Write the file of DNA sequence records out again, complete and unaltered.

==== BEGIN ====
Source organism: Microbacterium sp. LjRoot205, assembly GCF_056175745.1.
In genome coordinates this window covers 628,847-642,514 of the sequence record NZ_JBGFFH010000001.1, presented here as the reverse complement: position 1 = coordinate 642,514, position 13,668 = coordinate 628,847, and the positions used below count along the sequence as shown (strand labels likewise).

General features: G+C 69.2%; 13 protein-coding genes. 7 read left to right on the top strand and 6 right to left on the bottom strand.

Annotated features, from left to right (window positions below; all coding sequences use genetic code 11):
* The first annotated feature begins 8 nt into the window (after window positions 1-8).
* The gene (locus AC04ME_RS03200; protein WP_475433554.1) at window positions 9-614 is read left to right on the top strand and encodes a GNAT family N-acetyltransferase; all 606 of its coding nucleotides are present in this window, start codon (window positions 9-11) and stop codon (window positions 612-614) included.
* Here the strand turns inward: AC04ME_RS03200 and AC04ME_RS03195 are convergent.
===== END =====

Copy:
Source organism: Microbacterium sp. LjRoot205, assembly GCF_056175745.1.
In genome coordinates this window covers 628,847-642,514 of the sequence record NZ_JBGFFH010000001.1, presented here as the reverse complement: position 1 = coordinate 642,514, position 13,668 = coordinate 628,847, and the positions used below count along the sequence as shown (strand labels likewise).

General features: G+C 69.2%; 13 protein-coding genes. 7 read left to right on the top strand and 6 right to left on the bottom strand.

Annotated features, from left to right (window positions below; all coding sequences use genetic code 11):
* The first annotated feature begins 8 nt into the window (after window positions 1-8).
* The gene (locus AC04ME_RS03200; protein WP_475433554.1) at window positions 9-614 is read left to right on the top strand and encodes a GNAT family N-acetyltransferase; all 606 of its coding nucleotides are present in this window, start codon (window positions 9-11) and stop codon (window positions 612-614) included.
* Here the strand turns inward: AC04ME_RS03200 and AC04ME_RS03195 are convergent.